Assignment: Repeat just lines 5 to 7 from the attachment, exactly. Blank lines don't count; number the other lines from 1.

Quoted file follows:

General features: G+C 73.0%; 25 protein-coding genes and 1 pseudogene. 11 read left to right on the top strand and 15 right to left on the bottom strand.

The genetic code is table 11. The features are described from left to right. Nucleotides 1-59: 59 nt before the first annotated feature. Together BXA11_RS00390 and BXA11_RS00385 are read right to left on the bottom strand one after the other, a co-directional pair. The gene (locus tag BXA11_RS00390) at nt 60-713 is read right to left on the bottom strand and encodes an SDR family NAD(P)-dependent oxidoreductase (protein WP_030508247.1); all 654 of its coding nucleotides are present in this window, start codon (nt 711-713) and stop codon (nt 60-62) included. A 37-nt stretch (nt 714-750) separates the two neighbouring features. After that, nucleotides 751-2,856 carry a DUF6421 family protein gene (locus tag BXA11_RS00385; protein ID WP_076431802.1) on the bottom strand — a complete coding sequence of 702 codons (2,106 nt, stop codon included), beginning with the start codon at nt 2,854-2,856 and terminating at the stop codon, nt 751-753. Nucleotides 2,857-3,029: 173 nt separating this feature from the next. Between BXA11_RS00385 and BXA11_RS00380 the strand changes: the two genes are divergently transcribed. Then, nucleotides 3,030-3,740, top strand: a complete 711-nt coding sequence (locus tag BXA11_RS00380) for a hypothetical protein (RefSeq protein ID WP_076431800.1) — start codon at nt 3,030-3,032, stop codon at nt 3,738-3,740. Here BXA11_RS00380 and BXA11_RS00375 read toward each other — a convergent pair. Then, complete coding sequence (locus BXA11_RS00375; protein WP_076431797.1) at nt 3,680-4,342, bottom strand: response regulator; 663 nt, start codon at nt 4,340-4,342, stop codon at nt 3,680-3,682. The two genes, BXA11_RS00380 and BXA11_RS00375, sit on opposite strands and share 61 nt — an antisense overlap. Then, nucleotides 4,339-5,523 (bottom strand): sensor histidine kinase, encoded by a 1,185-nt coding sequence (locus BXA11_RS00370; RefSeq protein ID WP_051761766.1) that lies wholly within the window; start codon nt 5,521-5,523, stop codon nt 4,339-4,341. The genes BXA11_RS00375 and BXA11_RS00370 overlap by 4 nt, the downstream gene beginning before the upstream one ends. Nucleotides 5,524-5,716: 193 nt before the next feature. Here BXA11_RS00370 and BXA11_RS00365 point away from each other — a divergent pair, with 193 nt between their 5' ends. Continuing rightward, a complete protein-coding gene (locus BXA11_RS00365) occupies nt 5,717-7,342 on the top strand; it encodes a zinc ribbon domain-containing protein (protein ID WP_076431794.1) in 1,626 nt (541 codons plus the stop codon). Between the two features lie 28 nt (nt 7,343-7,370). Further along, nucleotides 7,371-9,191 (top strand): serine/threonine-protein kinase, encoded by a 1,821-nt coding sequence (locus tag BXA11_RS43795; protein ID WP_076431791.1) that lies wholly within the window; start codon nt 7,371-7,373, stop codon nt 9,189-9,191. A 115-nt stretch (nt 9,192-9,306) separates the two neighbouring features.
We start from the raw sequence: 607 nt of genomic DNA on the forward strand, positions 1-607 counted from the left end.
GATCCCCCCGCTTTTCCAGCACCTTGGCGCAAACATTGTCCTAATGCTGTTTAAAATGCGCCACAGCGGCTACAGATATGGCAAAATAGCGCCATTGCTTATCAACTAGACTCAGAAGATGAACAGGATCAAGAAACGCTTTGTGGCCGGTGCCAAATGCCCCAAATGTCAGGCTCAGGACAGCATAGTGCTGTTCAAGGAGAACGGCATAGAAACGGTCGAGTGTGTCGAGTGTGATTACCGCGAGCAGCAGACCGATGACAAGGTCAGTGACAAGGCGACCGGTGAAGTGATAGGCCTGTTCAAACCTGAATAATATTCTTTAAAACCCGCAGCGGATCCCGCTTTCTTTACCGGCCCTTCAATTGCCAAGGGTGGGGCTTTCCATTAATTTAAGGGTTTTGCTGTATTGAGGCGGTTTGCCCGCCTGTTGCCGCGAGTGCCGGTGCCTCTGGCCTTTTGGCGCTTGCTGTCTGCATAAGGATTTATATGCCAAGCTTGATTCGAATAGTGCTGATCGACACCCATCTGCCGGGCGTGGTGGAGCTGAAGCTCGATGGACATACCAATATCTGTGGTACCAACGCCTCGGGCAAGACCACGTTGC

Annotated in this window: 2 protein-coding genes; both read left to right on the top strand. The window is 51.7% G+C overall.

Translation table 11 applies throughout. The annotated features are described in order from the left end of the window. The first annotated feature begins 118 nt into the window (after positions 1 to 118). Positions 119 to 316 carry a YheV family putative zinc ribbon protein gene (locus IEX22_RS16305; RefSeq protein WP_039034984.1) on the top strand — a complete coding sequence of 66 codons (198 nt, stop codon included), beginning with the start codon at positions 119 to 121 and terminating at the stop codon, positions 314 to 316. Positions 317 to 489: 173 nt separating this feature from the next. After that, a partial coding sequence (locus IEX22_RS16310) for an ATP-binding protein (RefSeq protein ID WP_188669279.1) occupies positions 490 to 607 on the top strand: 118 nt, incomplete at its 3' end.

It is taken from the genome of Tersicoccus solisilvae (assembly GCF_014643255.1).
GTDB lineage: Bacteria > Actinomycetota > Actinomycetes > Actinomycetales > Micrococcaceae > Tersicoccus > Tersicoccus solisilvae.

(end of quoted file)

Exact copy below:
Annotated in this window: 2 protein-coding genes; both read left to right on the top strand. The window is 51.7% G+C overall.

Translation table 11 applies throughout. The annotated features are described in order from the left end of the window. The first annotated feature begins 118 nt into the window (after positions 1 to 118). Positions 119 to 316 carry a YheV family putative zinc ribbon protein gene (locus IEX22_RS16305; RefSeq protein WP_039034984.1) on the top strand — a complete coding sequence of 66 codons (198 nt, stop codon included), beginning with the start codon at positions 119 to 121 and terminating at the stop codon, positions 314 to 316. Positions 317 to 489: 173 nt separating this feature from the next. After that, a partial coding sequence (locus IEX22_RS16310) for an ATP-binding protein (RefSeq protein ID WP_188669279.1) occupies positions 490 to 607 on the top strand: 118 nt, incomplete at its 3' end.

It is taken from the genome of Tersicoccus solisilvae (assembly GCF_014643255.1).